Sunderland MP Sharon Hodgson talks candidly about her own weight battles and warns that obese children are ‘ticking timebombs’

A generation of overweight and obese schoolchildren are ‘ticking timebombs’, a Sunderland MP has warned.

Monday, 11th February 2019, 17:14 pm
Updated Tuesday, 12th February 2019, 05:25 am
Sharon Hodgson

In a candid online interview with the British Obesity Society, Washington and Sunderland West MP Sharon Hodgson talks about her own weight battles, the fears she has for the nation’s youngsters and the abuse she receives in her role as Shadow Minister for Public Health.

The MP, herself a type 2 diabetic, said: “I don’t like the thought I’m a burden on society, that my choices in life has led to me having this condition that is going to cost society money, but all of these young people are ticking timebombs, absolute ticking timebombs, and we have got to do something about it.

“One in five, when they start school, are overweight and obese, and that rises to one in three by the time they leave primary school.”

She highlights the effects of social deprivation on health: “Sixty per cent of the most deprived boys aged five to 11 are predicted to be overweight or obese by 2020, compared to about 16 per cent of boys from the most affluent group.

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“In Victorian Britain, the waifs and strays were skinny and now it’s the other way around.”

She talks openly about how her own weight problems developed: “Takeaways were not a part of our existence growing up, treats were few and far between because there just was not the money.

“But then I was working, I had my own money, I could buy my own treats.

“So very soon into my 20s, I could feel that I was starting to carry a bit more weight but I was still no more than a ten/twelve and I was a size 12 when I got married.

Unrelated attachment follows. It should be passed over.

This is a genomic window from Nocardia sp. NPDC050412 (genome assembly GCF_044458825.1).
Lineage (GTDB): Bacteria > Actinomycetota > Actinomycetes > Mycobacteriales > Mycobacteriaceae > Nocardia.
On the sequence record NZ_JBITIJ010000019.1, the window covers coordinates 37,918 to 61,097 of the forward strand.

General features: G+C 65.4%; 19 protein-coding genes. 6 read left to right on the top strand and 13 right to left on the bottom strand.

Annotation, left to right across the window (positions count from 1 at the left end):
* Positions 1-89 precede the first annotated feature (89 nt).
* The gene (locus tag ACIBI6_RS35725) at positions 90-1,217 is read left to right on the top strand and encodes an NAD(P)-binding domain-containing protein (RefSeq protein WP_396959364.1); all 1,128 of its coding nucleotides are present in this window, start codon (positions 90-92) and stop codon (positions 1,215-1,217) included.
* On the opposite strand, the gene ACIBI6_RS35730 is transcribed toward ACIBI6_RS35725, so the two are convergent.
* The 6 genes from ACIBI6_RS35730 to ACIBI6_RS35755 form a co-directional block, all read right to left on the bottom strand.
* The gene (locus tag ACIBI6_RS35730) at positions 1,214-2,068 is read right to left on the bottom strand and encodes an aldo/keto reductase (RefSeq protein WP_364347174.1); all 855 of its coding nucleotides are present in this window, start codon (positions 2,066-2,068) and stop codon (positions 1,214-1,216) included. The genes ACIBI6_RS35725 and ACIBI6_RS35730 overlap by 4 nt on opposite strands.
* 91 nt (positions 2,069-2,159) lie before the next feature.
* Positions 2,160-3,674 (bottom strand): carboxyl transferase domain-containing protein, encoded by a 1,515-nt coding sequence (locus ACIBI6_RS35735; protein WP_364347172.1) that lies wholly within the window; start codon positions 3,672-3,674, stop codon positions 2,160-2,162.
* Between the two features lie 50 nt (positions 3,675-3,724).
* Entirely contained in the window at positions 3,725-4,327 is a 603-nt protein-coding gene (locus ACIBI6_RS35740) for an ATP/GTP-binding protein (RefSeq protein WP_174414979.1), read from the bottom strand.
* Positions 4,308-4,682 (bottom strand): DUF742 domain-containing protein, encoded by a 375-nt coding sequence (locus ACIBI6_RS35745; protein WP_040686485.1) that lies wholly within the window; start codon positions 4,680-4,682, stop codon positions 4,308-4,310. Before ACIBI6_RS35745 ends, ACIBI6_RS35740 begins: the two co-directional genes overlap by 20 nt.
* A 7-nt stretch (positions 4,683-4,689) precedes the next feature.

“We’d cook at home and we’d cook huge amounts of food and I suppose portion control then became the obvious thing. When you’re young, you think weight is never going to be an issue.

“I’m in my early 30s, I’m married, I’ve got two kids, I don’t mind being a little bit heavier.

“You know, you’d put half a stone on here, you’d put half a stone on after each kid, and then they’re toddlers and you put another half a stone on and it just slips on so, so easily.

“The link with type 2 diabetes and being overweight, I don’t think it was as clear. I cant ever remember thinking I’ll get type 2 diabetes if I don’t control my weight.

“I was well into my 40s when I started to become aware there could be long term health implications if I didn’t get control of my weight, but still it seemed like that will happen to somebody else because I’ve got quite a healthy diet.

“I also felt women who did mange to control their weight and stay that perfect size ten/12 were doing it through massive self control and self denial and never allowing themselves to eat.

“I just thought the only choice was about denying yourself these things to look thin or being the size I was and being able to eat what i wanted.”

Even a health scare did not change her behaviour: “I remember going to the doctor and my blood pressure being high.

“I wish that had shocked me into doing something, because he said ‘We are going to have to medicate you for your blood pressure if you don’t get your weight down’.

“But he never mentioned diabetes or anything like that and I was still ‘Well,I feel fine’.

“Then the diabetes diagnoses came about. I was probably 49. I remember going and they just did some blood tests and were monitoring my blood pressure.

“I can remember once being told my sugars were high and I might be pre-diabetic, but nobody told me what I was supposed to do then.

“I was there for a follow-up check-up and there was never a moment where somebody said to me ‘I’m sorry I have to tell you you’re now of Type 2 diabetes’. It was just in passing, she went ‘Oh and obviously, now you’re diabetic...’ and I went ‘What? What did you say?’

“That was the huge shock, that I then felt so guilty and thought ‘Why didn’t I do something about it?’

“The job I do now, shadow public health, I get a lot of criticism. People say ‘How can she be shadow public health? She does not look the healthiest person in the world, she obviously does not practice what she preaches.

“And that is cruel, that is part of the whole stigma and the fat shaming, that you’ve got to be a thin person to be able to do this job, rather than someone who is living it and experiencing the battle with obesity.

“It makes me so passionate about wanting to get it right for the next generation. I started off as a slim kid, a slim young woman and became overweight over a long period of time.”